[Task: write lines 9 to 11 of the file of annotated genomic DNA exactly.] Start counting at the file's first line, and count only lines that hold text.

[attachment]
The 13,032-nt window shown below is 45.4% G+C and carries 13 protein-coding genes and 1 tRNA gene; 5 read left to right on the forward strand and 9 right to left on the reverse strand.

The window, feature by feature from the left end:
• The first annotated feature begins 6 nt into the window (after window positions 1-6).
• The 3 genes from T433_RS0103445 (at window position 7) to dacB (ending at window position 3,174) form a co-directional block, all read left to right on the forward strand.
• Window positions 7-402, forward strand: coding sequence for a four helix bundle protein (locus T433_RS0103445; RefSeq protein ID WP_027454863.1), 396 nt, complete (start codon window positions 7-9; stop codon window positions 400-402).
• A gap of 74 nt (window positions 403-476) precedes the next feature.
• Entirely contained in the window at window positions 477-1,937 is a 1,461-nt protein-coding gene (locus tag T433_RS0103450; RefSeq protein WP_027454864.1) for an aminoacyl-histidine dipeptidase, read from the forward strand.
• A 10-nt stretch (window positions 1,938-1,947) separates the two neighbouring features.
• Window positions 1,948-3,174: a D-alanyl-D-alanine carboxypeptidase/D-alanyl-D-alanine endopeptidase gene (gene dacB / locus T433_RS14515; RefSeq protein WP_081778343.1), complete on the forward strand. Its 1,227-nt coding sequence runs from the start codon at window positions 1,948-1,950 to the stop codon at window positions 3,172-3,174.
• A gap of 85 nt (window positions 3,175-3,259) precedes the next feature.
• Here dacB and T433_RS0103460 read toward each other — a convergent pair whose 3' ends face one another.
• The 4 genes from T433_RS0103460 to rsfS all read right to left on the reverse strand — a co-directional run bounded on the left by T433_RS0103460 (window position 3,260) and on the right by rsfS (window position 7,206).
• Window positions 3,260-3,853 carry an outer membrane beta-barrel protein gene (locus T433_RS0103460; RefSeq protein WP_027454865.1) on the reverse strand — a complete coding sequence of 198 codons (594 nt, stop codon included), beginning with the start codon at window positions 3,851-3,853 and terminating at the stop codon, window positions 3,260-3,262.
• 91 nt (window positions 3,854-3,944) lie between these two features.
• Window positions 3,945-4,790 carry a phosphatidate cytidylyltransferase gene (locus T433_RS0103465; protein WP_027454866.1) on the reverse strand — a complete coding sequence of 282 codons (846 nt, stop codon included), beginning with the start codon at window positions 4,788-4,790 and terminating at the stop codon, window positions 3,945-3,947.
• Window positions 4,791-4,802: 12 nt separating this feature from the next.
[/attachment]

• Window positions 1,948-3,174: a D-alanyl-D-alanine carboxypeptidase/D-alanyl-D-alanine endopeptidase gene (gene dacB / locus T433_RS14515; RefSeq protein WP_081778343.1), complete on the forward strand. Its 1,227-nt coding sequence runs from the start codon at window positions 1,948-1,950 to the stop codon at window positions 3,172-3,174.
• A gap of 85 nt (window positions 3,175-3,259) precedes the next feature.
• Here dacB and T433_RS0103460 read toward each other — a convergent pair whose 3' ends face one another.